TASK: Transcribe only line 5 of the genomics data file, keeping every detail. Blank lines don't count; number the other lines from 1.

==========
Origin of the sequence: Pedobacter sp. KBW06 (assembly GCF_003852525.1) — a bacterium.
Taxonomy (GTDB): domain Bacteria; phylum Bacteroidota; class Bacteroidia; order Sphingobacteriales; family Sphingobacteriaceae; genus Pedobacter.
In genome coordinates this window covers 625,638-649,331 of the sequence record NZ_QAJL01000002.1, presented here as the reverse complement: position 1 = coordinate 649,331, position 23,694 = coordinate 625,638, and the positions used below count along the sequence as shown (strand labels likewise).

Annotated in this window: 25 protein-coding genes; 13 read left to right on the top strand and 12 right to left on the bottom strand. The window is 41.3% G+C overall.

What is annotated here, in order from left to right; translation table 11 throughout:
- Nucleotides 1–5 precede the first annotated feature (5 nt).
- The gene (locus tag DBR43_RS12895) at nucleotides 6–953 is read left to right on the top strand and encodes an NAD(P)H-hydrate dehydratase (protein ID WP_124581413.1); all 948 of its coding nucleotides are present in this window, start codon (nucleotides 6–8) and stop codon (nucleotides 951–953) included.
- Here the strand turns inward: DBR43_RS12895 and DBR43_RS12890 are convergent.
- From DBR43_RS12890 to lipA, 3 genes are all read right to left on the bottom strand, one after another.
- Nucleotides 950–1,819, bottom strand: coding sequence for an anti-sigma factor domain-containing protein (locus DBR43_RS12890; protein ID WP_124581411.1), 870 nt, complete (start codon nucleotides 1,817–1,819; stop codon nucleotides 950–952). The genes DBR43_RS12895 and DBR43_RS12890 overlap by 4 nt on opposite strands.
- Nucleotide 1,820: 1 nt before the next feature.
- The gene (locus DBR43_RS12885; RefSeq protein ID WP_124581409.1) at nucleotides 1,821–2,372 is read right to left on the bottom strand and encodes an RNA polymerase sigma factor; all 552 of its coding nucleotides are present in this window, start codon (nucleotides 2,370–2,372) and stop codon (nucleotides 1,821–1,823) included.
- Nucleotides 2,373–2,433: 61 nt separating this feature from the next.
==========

What is annotated here, in order from left to right; translation table 11 throughout: